be diverted from war to agriculture; lest the strong should incroach upon the possessions of the weak; and lest luxury and avarice should be encouraged by the erection of permanent houses, and too curious an attention to convenience and the elegant superfluities of life. But, when the general migration was pretty well over, and a peaceable possession of the new-acquired settlements had introduced new customs and manners; when the fertility of the soil had encouraged the study of husbandry, and an affection for the spots they had cultivated began naturally to arise in the tillers; a more permanent degree of property was introduced, and feuds began now to be granted for the life of the feudatory. But still feuds were not yet hereditary; though frequently granted, by the favour of the lord, to the children of the former possessor; till in process of time it became unusual, and was therefore thought hard, to reject the heir, if he were capable to perform the services: 1* and therefore infants, women and professed monks, who were incapable of  bearing arms, were also incapable of succeeding to a genuine feud. But the heir, when admitted to the feud which his ancestor possessed, used generally to pay a fine or acknowlegment to the lord, in horses, arms, money, and the like, for such renewal of the feud: which was called a relief, because it re-established the inheritance, or in the words of the feodal writers, "incertam et caducam hereditatem relevabat." This relief was afterwards, when feuds became absolutely hereditary, continued on the death of the tenant, though the original foundation of it had ceased.
For in process of time feuds came by degrees to be universally extended, beyond the life of the first vasal, to his sons, or perhaps to such one of them, as the lord
k Feud. l. 1. t. 1.
1 Wright. 14.
9 Ninth edition inserts, "raised up and."
should name; and in this case the form of the donation was strictly observed; for if a feud was given to a man and his sons, all his sons succeeded him in equal portions; and as they died off, their shares reverted to the lord, and did not descend to their children, or even to their surviving brothers, as not being specified in the donation.m But when such a feud was given to a man and his heirs, in general terms, then a more extended rule of succession took place; and when a9 feudatory died, his male descendants in infinitum were admitted to the succession.* When any such descendant, who thus had succeeded, died, his male descendants were also admitted in the first place; and, in defect of them, such of his male collateral kindred as were of the blood or lineage of the first feudatory, but no others. For this was an unalterable maxim in feodal succession, that "none was capable of inheriting a feud, but such as was of the blood of, that is, lineally descended from, the first feudatory."n And the descent, being thus confined to males, originally extended to all the males alike; all the sons, without any distinction of primogeniture, succeeding to equal portions of the father's feud. But this being found upon many accounts inconvenient (particularly, by dividing the services, and thereby weakening the strength of the feodal union), and honorary feuds (or titles of nobility) being now introduced, which were not of  a divisible nature, but could only be inherited by the eldest son; in imitation of these military feuds (or those we are now describing) began also in most countries to descend according to the same rule of primogeniture, to the eldest son, in exclusion of all the rest.P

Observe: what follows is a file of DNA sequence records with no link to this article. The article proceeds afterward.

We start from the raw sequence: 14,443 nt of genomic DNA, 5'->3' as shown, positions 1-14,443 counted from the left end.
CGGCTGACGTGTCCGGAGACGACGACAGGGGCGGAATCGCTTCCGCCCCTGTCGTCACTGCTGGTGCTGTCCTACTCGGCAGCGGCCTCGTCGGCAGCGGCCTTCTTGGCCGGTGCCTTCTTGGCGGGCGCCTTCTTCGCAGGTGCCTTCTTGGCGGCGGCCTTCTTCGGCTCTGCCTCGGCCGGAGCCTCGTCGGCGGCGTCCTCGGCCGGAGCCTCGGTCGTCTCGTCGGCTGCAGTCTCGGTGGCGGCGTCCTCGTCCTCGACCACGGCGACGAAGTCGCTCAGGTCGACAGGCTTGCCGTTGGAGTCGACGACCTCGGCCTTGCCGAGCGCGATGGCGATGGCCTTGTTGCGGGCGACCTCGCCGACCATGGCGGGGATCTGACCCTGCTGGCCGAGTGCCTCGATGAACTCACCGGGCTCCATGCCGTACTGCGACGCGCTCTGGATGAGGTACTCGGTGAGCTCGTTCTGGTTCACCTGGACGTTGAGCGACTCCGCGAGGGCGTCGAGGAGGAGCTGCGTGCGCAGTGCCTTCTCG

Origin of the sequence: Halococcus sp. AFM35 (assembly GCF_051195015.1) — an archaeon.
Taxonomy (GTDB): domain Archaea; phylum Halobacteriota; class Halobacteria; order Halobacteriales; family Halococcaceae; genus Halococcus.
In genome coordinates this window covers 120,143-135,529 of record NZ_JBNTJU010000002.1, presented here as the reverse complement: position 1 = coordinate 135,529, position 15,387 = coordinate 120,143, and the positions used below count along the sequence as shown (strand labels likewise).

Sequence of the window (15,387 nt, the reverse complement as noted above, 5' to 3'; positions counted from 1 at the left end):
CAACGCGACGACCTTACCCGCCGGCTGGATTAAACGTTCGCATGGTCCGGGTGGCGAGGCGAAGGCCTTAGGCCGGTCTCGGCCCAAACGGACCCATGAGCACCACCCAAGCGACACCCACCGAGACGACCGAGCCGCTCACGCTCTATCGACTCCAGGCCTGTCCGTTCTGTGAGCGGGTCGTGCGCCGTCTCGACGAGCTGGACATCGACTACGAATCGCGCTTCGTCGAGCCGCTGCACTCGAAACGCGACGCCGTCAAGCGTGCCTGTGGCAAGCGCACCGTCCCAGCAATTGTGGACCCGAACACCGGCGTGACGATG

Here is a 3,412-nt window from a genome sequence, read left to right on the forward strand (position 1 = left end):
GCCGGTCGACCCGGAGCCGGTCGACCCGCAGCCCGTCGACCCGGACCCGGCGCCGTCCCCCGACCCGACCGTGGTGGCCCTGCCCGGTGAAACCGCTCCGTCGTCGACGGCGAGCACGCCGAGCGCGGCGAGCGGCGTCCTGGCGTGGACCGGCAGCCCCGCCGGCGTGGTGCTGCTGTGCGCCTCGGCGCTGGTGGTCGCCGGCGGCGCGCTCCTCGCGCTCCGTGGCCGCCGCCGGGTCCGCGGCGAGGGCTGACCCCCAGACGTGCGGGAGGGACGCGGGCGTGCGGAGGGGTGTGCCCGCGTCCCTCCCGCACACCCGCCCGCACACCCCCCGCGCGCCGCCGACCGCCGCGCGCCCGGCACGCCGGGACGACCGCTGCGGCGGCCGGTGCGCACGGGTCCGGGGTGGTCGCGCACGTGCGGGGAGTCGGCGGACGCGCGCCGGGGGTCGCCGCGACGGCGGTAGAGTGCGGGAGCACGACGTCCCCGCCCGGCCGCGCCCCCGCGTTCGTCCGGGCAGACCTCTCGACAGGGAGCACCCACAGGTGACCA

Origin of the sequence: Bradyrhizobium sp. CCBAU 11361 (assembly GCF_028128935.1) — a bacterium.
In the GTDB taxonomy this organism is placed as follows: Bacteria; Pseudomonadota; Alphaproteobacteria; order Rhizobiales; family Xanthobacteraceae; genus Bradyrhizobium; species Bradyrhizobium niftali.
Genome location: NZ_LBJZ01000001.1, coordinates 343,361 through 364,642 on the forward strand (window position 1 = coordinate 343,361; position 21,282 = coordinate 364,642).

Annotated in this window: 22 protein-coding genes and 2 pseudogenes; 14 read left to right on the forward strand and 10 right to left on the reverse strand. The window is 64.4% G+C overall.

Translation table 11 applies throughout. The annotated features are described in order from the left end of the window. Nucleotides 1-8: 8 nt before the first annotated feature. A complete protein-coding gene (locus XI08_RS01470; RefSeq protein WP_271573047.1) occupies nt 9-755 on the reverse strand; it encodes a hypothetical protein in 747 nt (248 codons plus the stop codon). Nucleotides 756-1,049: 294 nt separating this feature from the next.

Other qualities of feuds were, that the feudatory could not aliene or dispose of his feud; neither could
o Feud. 2. t. 55.
p Wright. 32.
9 Ninth edition reads, "the."
he exchange, nor yet mortgage, nor even devise it by will, without the consent of the lord. For, the reason of conferring the feud being the personal abilities of the feudatory to serve in war, it was not fit he should be at liberty to transfer this gift, either from himself, or from his posterity who were presumed to inherit his valour, to others who might prove less able.* And, as the feodal obligation was looked upon as reciprocal, the feudatory being entitled to the lord's protection, in return for his own fealty and service; therefore the lord could no more transfer his seignory or protection without consent of his vasal, than the vasal could his feud without consent of his lord; it being equally unreasonable, that the lord should extend his protection to a person to whom he had exceptions, and that the vasal should owe subjection to a superior not of his own choosing.t
These were the principal, and very simple, qualities of the genuine or original feuds: which were all of a military nature, and in the hands of military persons: though the feudatories, being under frequent incapacities of cultivating and manuring their own lands, soon found it necessary to commit part of them to inferior tenants; obliging them to such returns in service, corn, cattle, or money, as might enable the chief feudatories to attend their military duties without distraction: which returns, or reditus, were the original of rents. And by these means the feodal polity was greatly extended; these inferior feudatories (who held what are called in the Scots law "rere-fiefs") being under similar obligations of fealty, to do suit of court, to answer the stipulated  renders or rent-service, and to promote the welfare of their immediate superiors or lords. But this at the same time demolished the antient simplicity of feuds; and an inroad being once made upon their constitution, it subjected them, in a 8 Previously, "being then."
q Ibid. 29.
s Wright. 20.
- Quoted, 54 N. H. 282.
† Cited, 18 Johns. 185; 9 Am. Dec. 198.